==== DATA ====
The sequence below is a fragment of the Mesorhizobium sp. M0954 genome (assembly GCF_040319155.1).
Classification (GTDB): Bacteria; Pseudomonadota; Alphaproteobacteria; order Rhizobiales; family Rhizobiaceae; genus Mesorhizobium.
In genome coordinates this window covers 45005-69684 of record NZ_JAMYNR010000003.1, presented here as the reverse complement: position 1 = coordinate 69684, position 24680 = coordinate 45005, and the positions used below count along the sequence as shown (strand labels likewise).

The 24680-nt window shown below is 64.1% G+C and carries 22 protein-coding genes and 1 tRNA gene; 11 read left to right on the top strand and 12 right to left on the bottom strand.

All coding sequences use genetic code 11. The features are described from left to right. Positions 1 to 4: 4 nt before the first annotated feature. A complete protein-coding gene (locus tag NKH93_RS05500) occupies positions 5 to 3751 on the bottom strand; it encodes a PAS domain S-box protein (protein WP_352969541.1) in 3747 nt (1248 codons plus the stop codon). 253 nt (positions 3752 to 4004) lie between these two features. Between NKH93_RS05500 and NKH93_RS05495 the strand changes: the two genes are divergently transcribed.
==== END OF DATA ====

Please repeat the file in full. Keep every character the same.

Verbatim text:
The sequence below is a fragment of the Mesorhizobium sp. M0954 genome (assembly GCF_040319155.1).
Classification (GTDB): Bacteria; Pseudomonadota; Alphaproteobacteria; order Rhizobiales; family Rhizobiaceae; genus Mesorhizobium.
In genome coordinates this window covers 45005-69684 of record NZ_JAMYNR010000003.1, presented here as the reverse complement: position 1 = coordinate 69684, position 24680 = coordinate 45005, and the positions used below count along the sequence as shown (strand labels likewise).

The 24680-nt window shown below is 64.1% G+C and carries 22 protein-coding genes and 1 tRNA gene; 11 read left to right on the top strand and 12 right to left on the bottom strand.

All coding sequences use genetic code 11. The features are described from left to right. Positions 1 to 4: 4 nt before the first annotated feature. A complete protein-coding gene (locus tag NKH93_RS05500) occupies positions 5 to 3751 on the bottom strand; it encodes a PAS domain S-box protein (protein WP_352969541.1) in 3747 nt (1248 codons plus the stop codon). 253 nt (positions 3752 to 4004) lie between these two features. Between NKH93_RS05500 and NKH93_RS05495 the strand changes: the two genes are divergently transcribed.